Georgetown man who stole from church to pay blackmailer sentenced to federal prison
Lexington, Ky.–A Georgetown man was sentenced to 33 months in federal prison and ordered to pay $532,807 in restitution Monday for wire fraud after he stole over half a million dollars from a local church while acting as their treasurer. The fraud occurred over four years. Judge Danny Reeves issued the judgment.
Ralph Tackett, 66, stole $512,042 from his church and used some of the money to pay a blackmailer, according to court records.
He treated the donations and funds of the church as if he were entitled to them — he managed the church’s operating account as if it were his own secret bank account.
He concealed his threats by generating over-simplified monthly reports that omitted the numerous unauthorized transfers of funds he made to pay his own personal debts.US Attorney – Sentencing Memorandum
Tackett’s defense attorney says he was scared and trying to protect his reputation. Court documents claim the blackmailer threatened to reveal Tackett’s “sexual exploits,” according to a Herald Leader report.
Plea Agreement admissions:
In his plea agreement, Tackett admitted the following:
(a) At all times relevant to the Information, the Defendant was a resident of Georgetown, Kentucky and worked in Scott County, all located within the Eastern District of Kentucky.
(b) At all times relevant to the Information, the Defendant was the treasurer for a private religious organization operating out of Scott County that is known to the parties as “the Church.”
( c) At all times relevant to the Information, the Defendant exercised control over the Church’s financial affairs to the exclusion of the pastor and other Board members. Among other things, the Defendant approved and processed payments, managed mortgage payments, deposited cash offerings, and managed the Church’s bank account ending in *0912.
(d) At all times relevant to the Information, the Defendant owned, used, and controlled a personal credit card account with American Express ending in *2005.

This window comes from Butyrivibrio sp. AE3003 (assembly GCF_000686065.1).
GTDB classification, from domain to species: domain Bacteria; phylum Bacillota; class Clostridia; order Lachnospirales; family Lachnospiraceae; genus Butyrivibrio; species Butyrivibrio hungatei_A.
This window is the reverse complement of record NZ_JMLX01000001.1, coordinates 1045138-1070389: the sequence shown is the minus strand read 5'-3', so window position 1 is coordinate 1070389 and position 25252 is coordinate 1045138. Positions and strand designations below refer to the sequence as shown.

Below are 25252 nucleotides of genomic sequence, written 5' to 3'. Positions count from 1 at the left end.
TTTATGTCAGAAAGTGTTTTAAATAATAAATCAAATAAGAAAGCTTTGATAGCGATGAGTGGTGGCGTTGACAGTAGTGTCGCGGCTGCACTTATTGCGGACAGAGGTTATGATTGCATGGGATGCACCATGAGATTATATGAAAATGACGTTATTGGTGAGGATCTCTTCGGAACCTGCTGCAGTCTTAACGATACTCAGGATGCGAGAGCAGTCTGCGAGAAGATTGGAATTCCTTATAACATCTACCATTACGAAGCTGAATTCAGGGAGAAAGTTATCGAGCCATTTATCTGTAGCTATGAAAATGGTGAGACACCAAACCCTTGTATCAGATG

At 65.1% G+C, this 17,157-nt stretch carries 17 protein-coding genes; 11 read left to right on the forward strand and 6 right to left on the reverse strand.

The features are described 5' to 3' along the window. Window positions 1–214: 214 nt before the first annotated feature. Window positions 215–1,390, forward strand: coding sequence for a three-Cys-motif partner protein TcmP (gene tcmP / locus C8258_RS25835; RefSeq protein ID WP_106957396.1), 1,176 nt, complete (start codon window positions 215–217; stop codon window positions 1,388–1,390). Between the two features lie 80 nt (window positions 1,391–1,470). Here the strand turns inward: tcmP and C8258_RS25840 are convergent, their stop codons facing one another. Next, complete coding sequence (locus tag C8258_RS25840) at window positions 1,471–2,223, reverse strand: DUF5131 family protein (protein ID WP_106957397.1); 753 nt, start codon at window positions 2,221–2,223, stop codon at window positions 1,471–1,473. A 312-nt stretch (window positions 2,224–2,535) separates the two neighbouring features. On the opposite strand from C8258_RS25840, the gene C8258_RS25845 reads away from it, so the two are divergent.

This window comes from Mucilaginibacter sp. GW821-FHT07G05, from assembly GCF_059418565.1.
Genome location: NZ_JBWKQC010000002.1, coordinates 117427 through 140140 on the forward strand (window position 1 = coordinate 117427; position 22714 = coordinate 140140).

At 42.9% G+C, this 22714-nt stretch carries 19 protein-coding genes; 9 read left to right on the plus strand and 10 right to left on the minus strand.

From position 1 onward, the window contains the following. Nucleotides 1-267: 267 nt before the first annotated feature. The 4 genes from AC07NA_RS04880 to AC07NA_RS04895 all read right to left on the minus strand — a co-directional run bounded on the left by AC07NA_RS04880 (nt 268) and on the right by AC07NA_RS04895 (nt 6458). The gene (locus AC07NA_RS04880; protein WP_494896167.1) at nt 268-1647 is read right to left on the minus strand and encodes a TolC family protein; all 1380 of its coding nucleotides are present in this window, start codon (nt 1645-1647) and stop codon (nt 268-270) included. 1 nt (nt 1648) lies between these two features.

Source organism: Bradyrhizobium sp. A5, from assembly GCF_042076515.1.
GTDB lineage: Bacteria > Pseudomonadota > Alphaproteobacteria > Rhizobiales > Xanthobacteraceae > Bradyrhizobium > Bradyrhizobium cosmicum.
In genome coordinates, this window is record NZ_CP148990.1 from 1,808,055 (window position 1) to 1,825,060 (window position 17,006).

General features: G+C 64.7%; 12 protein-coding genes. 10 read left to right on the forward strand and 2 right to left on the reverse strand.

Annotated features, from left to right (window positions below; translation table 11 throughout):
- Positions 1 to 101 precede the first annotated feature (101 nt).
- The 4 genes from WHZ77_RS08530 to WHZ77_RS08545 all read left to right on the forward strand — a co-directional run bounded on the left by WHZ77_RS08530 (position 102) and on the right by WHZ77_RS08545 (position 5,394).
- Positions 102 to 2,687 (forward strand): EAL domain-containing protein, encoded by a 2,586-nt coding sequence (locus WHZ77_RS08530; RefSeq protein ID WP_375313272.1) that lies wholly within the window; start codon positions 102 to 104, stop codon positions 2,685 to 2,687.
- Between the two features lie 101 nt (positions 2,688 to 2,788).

(e) Beginning in December 2015 and continuing up until about July 2019, the Defendant began embezzling money from the Church account for his own personal use.
(f) The Defendant stole money without authorization or justification in multiple ways with varying motives: The Defendant stole money to pay an out-of state individual who made financial demands of him, he directly paid $187,356.00 on his personal credit cards with Church funds, and he issued checks in his spouse’s name without her knowledge and then deposited those funds into his own personal and business accounts for his own personal benefit.
(g) The Defendant created monthly reports for the Church operating account and provided them to the pastor which contained material misrepresentations about the flow of funds in and out of the account and omitted material facts about the numerous unauthorized transfers he made.
(h) The Defendant intentionally concealed the detailed bank account statements from the Church to avoid detection.
(i) The Defendant’s acts and omissions caused financial hardship to the Church.
(j) The Defendant stole approximately $512,042.00 from the Church and misappropriated those funds for his own personal benefit and for the benefit of his designees over the course of approximately 44 months.
(k) On August 20, 2018, in furtherance of the scheme described above, the defendant caused to be transmitted by interstate wire communication an electronic payment of $1,051.16 from WesBanco account ending in *0912, which was held in the name of the Church, to an American Express account corresponding to a credit card account ending in *2005, which was held in the name of the Defendant.
As opioids overdose deaths keep rising, report urges lawmakers to develop new approaches
March 20, 2023